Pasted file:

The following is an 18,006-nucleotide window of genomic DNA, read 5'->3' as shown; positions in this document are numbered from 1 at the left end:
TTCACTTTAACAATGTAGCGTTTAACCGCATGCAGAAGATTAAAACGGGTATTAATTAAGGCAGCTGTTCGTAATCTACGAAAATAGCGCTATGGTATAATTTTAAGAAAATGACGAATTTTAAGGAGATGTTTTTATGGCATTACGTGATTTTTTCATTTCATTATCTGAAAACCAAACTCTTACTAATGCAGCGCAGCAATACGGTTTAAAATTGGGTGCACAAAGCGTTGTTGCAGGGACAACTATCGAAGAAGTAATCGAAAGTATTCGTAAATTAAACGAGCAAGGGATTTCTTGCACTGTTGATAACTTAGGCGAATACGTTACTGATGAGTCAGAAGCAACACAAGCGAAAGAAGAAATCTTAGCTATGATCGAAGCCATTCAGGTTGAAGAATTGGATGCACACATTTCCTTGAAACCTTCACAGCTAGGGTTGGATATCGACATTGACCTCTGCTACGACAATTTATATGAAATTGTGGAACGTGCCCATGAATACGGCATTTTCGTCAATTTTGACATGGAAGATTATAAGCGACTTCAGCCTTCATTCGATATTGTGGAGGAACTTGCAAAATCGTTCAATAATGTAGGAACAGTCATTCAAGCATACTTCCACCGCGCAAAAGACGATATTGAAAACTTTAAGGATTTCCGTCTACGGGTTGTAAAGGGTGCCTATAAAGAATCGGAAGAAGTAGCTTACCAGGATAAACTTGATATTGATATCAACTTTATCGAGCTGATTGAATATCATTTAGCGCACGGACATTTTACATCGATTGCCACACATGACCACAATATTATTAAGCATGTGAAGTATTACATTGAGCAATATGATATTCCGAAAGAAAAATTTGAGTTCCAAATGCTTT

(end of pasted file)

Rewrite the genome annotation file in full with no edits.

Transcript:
The following is an 18,006-nucleotide window of genomic DNA, read 5'->3' as shown; positions in this document are numbered from 1 at the left end:
TTCACTTTAACAATGTAGCGTTTAACCGCATGCAGAAGATTAAAACGGGTATTAATTAAGGCAGCTGTTCGTAATCTACGAAAATAGCGCTATGGTATAATTTTAAGAAAATGACGAATTTTAAGGAGATGTTTTTATGGCATTACGTGATTTTTTCATTTCATTATCTGAAAACCAAACTCTTACTAATGCAGCGCAGCAATACGGTTTAAAATTGGGTGCACAAAGCGTTGTTGCAGGGACAACTATCGAAGAAGTAATCGAAAGTATTCGTAAATTAAACGAGCAAGGGATTTCTTGCACTGTTGATAACTTAGGCGAATACGTTACTGATGAGTCAGAAGCAACACAAGCGAAAGAAGAAATCTTAGCTATGATCGAAGCCATTCAGGTTGAAGAATTGGATGCACACATTTCCTTGAAACCTTCACAGCTAGGGTTGGATATCGACATTGACCTCTGCTACGACAATTTATATGAAATTGTGGAACGTGCCCATGAATACGGCATTTTCGTCAATTTTGACATGGAAGATTATAAGCGACTTCAGCCTTCATTCGATATTGTGGAGGAACTTGCAAAATCGTTCAATAATGTAGGAACAGTCATTCAAGCATACTTCCACCGCGCAAAAGACGATATTGAAAACTTTAAGGATTTCCGTCTACGGGTTGTAAAGGGTGCCTATAAAGAATCGGAAGAAGTAGCTTACCAGGATAAACTTGATATTGATATCAACTTTATCGAGCTGATTGAATATCATTTAGCGCACGGACATTTTACATCGATTGCCACACATGACCACAATATTATTAAGCATGTGAAGTATTACATTGAGCAATATGATATTCCGAAAGAAAAATTTGAGTTCCAAATGCTTT